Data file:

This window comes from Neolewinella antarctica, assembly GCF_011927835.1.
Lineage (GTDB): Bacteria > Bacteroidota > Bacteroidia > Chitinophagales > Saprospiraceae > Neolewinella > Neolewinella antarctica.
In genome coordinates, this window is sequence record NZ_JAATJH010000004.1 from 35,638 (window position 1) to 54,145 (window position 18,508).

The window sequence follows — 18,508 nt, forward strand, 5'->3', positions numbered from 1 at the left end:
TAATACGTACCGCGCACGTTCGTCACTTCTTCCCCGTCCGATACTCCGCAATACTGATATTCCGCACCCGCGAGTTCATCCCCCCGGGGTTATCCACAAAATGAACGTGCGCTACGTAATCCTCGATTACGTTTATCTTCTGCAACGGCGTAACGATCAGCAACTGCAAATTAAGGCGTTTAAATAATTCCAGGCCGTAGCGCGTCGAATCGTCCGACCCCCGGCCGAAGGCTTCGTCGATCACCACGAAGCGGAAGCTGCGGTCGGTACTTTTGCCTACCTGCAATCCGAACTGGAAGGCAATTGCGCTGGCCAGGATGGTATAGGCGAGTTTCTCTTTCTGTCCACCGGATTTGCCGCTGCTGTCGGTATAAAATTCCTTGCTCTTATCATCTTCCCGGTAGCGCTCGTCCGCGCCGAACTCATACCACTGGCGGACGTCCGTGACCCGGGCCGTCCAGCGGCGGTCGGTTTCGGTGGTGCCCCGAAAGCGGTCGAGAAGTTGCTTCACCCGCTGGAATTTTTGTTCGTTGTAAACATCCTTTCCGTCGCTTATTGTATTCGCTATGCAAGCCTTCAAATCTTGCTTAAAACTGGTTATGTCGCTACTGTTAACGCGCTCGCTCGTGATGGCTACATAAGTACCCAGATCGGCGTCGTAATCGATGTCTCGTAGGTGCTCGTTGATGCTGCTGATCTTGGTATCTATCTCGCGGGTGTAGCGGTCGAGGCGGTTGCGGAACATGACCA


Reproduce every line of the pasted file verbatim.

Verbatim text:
This window comes from Neolewinella antarctica, assembly GCF_011927835.1.
Lineage (GTDB): Bacteria > Bacteroidota > Bacteroidia > Chitinophagales > Saprospiraceae > Neolewinella > Neolewinella antarctica.
In genome coordinates, this window is sequence record NZ_JAATJH010000004.1 from 35,638 (window position 1) to 54,145 (window position 18,508).

The window sequence follows — 18,508 nt, forward strand, 5'->3', positions numbered from 1 at the left end:
TAATACGTACCGCGCACGTTCGTCACTTCTTCCCCGTCCGATACTCCGCAATACTGATATTCCGCACCCGCGAGTTCATCCCCCCGGGGTTATCCACAAAATGAACGTGCGCTACGTAATCCTCGATTACGTTTATCTTCTGCAACGGCGTAACGATCAGCAACTGCAAATTAAGGCGTTTAAATAATTCCAGGCCGTAGCGCGTCGAATCGTCCGACCCCCGGCCGAAGGCTTCGTCGATCACCACGAAGCGGAAGCTGCGGTCGGTACTTTTGCCTACCTGCAATCCGAACTGGAAGGCAATTGCGCTGGCCAGGATGGTATAGGCGAGTTTCTCTTTCTGTCCACCGGATTTGCCGCTGCTGTCGGTATAAAATTCCTTGCTCTTATCATCTTCCCGGTAGCGCTCGTCCGCGCCGAACTCATACCACTGGCGGACGTCCGTGACCCGGGCCGTCCAGCGGCGGTCGGTTTCGGTGGTGCCCCGAAAGCGGTCGAGAAGTTGCTTCACCCGCTGGAATTTTTGTTCGTTGTAAACATCCTTTCCGTCGCTTATTGTATTCGCTATGCAAGCCTTCAAATCTTGCTTAAAACTGGTTATGTCGCTACTGTTAACGCGCTCGCTCGTGATGGCTACATAAGTACCCAGATCGGCGTCGTAATCGATGTCTCGTAGGTGCTCGTTGATGCTGCTGATCTTGGTATCTATCTCGCGGGTGTAGCGGTCGAGGCGGTTGCGGAACATGACCA